PedalTheOcean.com



THIS BLOG HAS MOVED
adventuresofgreg.com





WiTHiN ready for capsize tests!

"Take me to your leader"

I am planning on running a full-deck capsize test this Saturday at the lake.


While I have been away eating and drinking to my hearts content in Italy, Ben has been hard at work in the SquirrelWorks shop finishing the installation of WiTHiN's full top deck window and hatch. (We named the shop SquirrelWorks after our mascot black squirrel that hangs out near the windows on the south side of the shop.)


I decided that I did not like the side-entry hatch and we moved the hatch to the top. WiTHiN is NOT stable enough to stand up in without it tipping over, so I need to think about some other way to add stability for entry/exit.

The new top entry hatch

The old side entry hatch - don't like.

One idea is a swing-arm outrigger. The single arm outrigger would be a long strut that rotates on a bearing mounted on the top of the deck. When it is stowed and not in use, the float becomes an extension of the stern of WiTHiN. To use the outrigger, a handle could be used from inside WiTHiN to rotate the arm into a 90 degree position.

The swing-rigger concept:

When I first drew this up I liked it, but now I don't. Too many things can go wrong with that outrigger arm and the mechanism required to activate it. If this outrigger is the only method of providing the stability that I require to stand up, climb out, get in and get out, and it failed, I would be in trouble.

Instead, we are going to experiment with a ballast keel. 25 pounds or so about 4 feet below the hull might provide enough counter balance to allow me to stand up through the open hatch. It may also allow me to climb in from water level. This is something that I will experiment with on Saturday.

The additional ballast added to counter the weight of the top deck is 70 pounds secured to WiTHiN's floor. I welded a threaded rod to the seat rails that secures a stack of standard weight lifting plates.


The hatch is secured with 4 window latches that pull the hatch tight against a neoprene seal. I decided not to put hinges on it yet and instead to hold it down with 4 latches and have it tethered to the boat. When not on, this option will allow me to dangle the hatch door inside the cockpit or strap it to the roof. If the top hatch works, then I can always add two hinges later.


We are trying to source a 4 point safety harness right now. This harness with me bolted to the seat rails in the front, and the rear bulkhead in the rear. When I am in, and strapped down to my seat, we should be able to flip WiTHiN upside down and I should be safe and secure in my recumbent seat. This will keep me safe during a capsize and will also keep the weight on the bottom of the hull to assist in right-siding.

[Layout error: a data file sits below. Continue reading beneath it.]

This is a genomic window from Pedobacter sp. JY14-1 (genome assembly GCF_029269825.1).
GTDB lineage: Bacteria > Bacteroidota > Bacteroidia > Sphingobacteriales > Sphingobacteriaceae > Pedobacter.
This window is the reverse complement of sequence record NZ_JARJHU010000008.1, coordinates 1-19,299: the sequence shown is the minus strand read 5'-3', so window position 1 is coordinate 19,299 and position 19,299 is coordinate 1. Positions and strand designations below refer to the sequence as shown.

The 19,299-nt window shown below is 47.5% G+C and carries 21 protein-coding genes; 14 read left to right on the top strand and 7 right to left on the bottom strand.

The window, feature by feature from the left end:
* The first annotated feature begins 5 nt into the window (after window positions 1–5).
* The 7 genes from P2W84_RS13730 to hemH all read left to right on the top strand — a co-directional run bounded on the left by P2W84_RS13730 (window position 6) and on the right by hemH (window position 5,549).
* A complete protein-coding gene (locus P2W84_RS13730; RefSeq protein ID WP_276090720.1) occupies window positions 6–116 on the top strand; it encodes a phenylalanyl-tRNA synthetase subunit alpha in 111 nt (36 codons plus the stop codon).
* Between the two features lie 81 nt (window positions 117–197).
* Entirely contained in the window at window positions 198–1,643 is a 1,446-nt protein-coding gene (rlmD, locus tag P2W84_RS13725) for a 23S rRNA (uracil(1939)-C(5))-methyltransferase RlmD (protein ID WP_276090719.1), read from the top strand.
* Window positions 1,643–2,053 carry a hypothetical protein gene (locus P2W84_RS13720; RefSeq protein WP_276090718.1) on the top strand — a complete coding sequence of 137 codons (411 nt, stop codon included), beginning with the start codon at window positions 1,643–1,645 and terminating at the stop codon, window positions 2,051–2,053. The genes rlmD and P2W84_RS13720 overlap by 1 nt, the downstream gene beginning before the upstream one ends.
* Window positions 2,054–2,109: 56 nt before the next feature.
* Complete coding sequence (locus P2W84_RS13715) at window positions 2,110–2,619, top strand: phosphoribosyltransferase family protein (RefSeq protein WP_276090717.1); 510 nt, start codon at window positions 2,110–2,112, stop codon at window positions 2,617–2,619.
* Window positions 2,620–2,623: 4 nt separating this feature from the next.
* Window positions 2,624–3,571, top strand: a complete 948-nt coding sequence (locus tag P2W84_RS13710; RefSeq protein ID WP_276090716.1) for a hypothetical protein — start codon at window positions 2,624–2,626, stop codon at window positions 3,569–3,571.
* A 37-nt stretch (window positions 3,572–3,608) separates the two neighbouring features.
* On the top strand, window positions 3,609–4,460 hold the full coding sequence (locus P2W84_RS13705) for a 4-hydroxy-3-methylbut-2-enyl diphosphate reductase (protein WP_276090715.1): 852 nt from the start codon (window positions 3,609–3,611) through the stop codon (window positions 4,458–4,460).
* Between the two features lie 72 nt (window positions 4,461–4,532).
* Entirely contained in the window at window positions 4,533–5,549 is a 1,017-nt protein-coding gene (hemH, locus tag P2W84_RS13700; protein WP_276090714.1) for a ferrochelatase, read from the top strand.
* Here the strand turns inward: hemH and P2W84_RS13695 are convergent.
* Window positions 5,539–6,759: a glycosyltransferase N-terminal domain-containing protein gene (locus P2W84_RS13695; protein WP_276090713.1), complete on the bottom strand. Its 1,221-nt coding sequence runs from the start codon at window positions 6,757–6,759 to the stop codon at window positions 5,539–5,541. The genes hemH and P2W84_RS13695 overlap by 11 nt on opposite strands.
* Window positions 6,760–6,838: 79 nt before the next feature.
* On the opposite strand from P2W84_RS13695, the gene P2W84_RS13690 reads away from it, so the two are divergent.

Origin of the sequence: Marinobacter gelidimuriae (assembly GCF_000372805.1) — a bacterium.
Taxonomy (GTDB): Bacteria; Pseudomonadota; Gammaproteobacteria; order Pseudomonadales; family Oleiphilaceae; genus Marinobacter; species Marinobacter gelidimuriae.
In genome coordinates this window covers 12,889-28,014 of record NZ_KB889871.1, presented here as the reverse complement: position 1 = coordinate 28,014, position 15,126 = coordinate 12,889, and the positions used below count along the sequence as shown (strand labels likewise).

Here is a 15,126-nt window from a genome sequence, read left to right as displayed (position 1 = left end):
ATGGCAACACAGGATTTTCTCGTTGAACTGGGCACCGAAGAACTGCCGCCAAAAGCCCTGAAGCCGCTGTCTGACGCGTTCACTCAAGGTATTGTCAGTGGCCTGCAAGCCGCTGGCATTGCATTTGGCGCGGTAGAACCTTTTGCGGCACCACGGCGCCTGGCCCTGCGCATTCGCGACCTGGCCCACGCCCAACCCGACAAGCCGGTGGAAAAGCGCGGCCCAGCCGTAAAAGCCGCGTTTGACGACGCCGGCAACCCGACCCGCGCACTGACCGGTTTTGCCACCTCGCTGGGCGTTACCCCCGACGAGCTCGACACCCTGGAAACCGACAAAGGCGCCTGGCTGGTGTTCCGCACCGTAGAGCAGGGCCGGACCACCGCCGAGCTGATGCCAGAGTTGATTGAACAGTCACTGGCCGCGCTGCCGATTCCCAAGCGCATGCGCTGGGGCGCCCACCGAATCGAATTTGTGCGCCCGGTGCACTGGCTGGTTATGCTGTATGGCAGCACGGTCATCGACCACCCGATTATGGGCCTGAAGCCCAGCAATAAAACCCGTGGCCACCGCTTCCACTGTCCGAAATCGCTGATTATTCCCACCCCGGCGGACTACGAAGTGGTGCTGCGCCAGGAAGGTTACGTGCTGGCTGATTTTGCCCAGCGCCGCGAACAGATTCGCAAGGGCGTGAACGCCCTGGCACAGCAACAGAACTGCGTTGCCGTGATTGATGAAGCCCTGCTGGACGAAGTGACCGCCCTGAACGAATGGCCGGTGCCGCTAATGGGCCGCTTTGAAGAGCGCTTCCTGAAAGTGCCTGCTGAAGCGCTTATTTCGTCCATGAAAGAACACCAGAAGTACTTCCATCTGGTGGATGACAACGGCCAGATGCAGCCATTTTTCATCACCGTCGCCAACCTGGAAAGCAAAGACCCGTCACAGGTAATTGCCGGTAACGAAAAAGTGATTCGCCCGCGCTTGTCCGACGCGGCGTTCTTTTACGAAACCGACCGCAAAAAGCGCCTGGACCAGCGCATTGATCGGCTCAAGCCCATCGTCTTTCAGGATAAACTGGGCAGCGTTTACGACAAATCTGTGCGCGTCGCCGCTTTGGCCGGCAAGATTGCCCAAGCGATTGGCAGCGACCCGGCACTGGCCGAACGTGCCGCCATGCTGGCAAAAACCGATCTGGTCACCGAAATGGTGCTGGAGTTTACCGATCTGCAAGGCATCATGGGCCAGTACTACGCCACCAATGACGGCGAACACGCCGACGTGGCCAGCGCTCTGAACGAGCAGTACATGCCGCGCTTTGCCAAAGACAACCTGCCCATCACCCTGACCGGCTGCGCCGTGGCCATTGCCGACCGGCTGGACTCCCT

Some other changes we made are new steering lines that route through the deck. I have two lines on the perimeter inside decking that I can hold onto to move the rudder. The line is a loop so i can control the rudder with one hand or both - way better than the plastic push-pull arm that I was using for the 24 hour record attempt.

Labels: ,

3 Responses to “WiTHiN ready for capsize tests!”

  1. # Anonymous Anonymous

    Greg,
    I believe I can chime in with my extensive nautical experience from whitewater kayaking - including 2 hours in a pool and possibly twice that much on a real river.

    I was surprised how well I could stabilize by using the kayak paddle. If you were holding it you could actively stroke the water to provide as much righting force as you needed. If there were a way to clamp the paddle to the hull it would give you static stability. I assume you're going to take along a paddle of some kind anyway in case the prop breaks (if not may I suggest it?).

    Anyway, this seems like a simple solution that serves 2 purposes.

    Nick Hein
    Morgantown, WV  

  2. # Anonymous Anonymous

    Hi Creg,

    I agree with Nick that you outch to thing of some back-up power, just in case.
    Q.: What may go wrong with your propeller system?
    Kayak padle - I can't see you sitting accros the deck and padling away, kayak style. Ideas?

    Outrigers; Interesting, but I agree with you that there are too many elements that may go wrong..? Also - it will bounce arround with the waves... Use a pivot on it so the outrigger keeps always aligned with the flow of the water?
    True permanent outrigger, hawaian style too heawy?

    An inflatable "side deck" (semi-circular shape? that extend on one or both sides of the WITH-IN? May be quite light and stable. Compressed air capsules may be used to inflate it? It may also give solid platform to relax on? Not to mention it'good use in emergency situations.
    Second thought: It may be also used in case that boat capsize, to help bring her back up?.
    Installation: On the outside.

    Keep thay good work! Quite exiting. We'are currious to see your on-water testing: Climbing in and out... and then there are no waves - yet.

    So many things to thing of...

    Take care!

    Martin

    OVIFO Aéros R&D
    Montréal QC  

  3. # Blogger Adventures of Greg

    Ineresting comment about using the paddle for stability. I will definately have a paddle with me.

    Remember, I need to be able to CLIMB up the side with a rope ladder and get in without tipping her over. In waves.

    How would you see a paddle with possibly a paddle float working in that case?

    gk  

Post a Comment


Subscribe to email updates:

Name:
Email :


About Greg video:



    follow me on Twitter





      Adventures of Greg Home
      PedalTheOcean.com
      Motivational Speaker





      featured slide show:



      Archives (newest first)





        Web This Blog



    © 2006 PedalTheOcean.com | PedalTheOcean BLOG by Greg Kolodziejzyk.
    motivational speaker
    No part of the content or the blog may be reproduced without prior written permission.